Jerome V. Vaccaro, chief executive of PacifiCare Behavioral Health, said, "You very definitely have good and bad managed care in behavioral health." He said his company is profitable in the face of an 18 percent increase in health-care costs over the past year. "We were either very smart or very lucky," he said. "We predicted a lot of these trends [of increased costs]. So we have been able to price for that and decrease our other internal costs."
Other smaller companies haven't been as fortunate. This summer, Integra Inc. of King of Prussia, Pa., filed for Chapter 11 bankruptcy protection. It then announced plans to sell assets to a larger competitor, APS Healthcare Inc. of Bethesda.
Early this month, APS scrapped plans to become a public company, citing "current market conditions." The company's executives declined comment. But the company said in a Securities and Exchange Commission filing early last year that most of its business came from "at risk" contracts with employers and insurers. That meant that for a fixed fee per member per month, it assumed financial responsibility for all costs of treatment and administrative and management services, regardless of the amount . APS said it had not made a profit since it made managed behavioral care its core business in 1997.
The rebellion by George Washington's mental health practice offers insights into how the industry has become, in some respects, a survivalist's game, pitting therapists who complain about low fees and cumbersome pre-treatment authorization requirements against those who pay the bills and are charged with keeping costs down.
As each year passed, Lieberman said, he grew increasingly frustrated with the fees being paid by managed-care companies.
Psychiatrists typically bill insurers more than $100 for a consultation. George Washington University Medical Faculty Associates was being paid as little as $50. Last year, the mental health group began telling patients that while it would continue to participate in the public Medicare and Medicaid programs it would no longer accept private insurance.
The practice -- 12 psychiatrists, 21 residents, four psychologists and four licensed clinical social workers -- began withdrawing from managed-care networks in July 2001. It wasn't an easy decision, Lieberman said.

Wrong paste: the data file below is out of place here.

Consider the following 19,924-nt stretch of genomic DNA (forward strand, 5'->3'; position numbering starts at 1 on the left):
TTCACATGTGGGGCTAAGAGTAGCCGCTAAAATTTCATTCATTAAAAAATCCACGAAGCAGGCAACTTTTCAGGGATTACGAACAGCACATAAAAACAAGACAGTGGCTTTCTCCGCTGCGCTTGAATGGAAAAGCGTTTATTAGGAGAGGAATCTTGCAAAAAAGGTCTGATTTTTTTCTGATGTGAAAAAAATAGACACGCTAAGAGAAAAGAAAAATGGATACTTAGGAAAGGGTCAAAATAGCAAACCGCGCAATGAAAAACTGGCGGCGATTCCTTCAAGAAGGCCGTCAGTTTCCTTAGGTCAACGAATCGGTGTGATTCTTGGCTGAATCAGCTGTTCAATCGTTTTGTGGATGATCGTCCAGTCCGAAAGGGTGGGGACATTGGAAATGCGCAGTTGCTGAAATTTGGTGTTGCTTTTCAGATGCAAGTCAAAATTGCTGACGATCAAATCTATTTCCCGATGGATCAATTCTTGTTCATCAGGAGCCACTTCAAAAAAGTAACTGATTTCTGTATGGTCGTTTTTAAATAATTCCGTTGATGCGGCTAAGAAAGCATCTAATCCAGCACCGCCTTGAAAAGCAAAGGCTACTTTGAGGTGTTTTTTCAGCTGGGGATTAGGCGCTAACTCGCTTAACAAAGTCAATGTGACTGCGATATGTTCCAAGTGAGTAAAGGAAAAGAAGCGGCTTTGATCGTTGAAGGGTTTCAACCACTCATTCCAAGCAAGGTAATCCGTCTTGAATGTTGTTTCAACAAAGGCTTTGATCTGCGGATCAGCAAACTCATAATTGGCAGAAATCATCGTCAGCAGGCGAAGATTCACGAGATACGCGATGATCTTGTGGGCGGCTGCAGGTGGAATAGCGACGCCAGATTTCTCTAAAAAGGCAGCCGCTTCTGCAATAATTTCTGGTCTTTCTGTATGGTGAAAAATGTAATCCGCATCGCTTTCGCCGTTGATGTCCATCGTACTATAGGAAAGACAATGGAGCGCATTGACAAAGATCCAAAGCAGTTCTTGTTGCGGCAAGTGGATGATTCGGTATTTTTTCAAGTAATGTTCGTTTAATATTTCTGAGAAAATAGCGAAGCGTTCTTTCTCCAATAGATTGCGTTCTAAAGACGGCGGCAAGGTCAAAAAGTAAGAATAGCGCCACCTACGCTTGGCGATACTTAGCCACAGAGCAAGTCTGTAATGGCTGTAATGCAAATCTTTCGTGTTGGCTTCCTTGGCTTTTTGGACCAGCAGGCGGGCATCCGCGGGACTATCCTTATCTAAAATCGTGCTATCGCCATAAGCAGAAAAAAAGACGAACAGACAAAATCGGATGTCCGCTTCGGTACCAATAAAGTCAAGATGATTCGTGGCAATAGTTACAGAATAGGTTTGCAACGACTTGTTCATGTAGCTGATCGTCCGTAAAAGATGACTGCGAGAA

When reimbursement rates began dropping in the mid-1990s, "we began looking at alternatives," he said. The most obvious was cutting the time they spent with patients. So the group experimented with cutting "psychiatric management" sessions, in which patients' medications and general levels of functioning are assessed, from 30 minutes to 15 minutes.
"We were going to be paid the same amount of money . . . and double the amount of money we would be bringing in," Lieberman said. ". . . But we found we weren't able to give the kind of care that we wanted to. . . . We found that we had to rush patients."
While the practice lost 20 percent of its patients, it gained others and business without managed care has been "terrific," he said. There's less paperwork, more time to spend with individual patients and "substantially" higher fees.
He added: "A lot of the patients that come to us are sort of 'managed-care refugees.' That is, they have been to these managed-care offices where they feel like they've been [told]: Ah, here's your damn prescription. Get the hell out of my office!"
Individual therapists also have been leaving networks.
"The employers want to save money," said Laurence Miller, a psychologist in College Park, who last year pulled out of the CareFirst Blue Cross Blue Shield's HMO network, which is managed by Magellan. "The managed-care companies want to save both themselves and the employers money. And the best way to do that is to restrict the amount you're paying your provider."
Magellan is trying to keep its providers happy. It has been holding drawings this year to give away new Dell computers to "lucky" therapists, according to a note in the company's provider newsletter. "Winners will be selected at random," the note said, "but you must be a Magellan network provider to win. . . . Good luck!"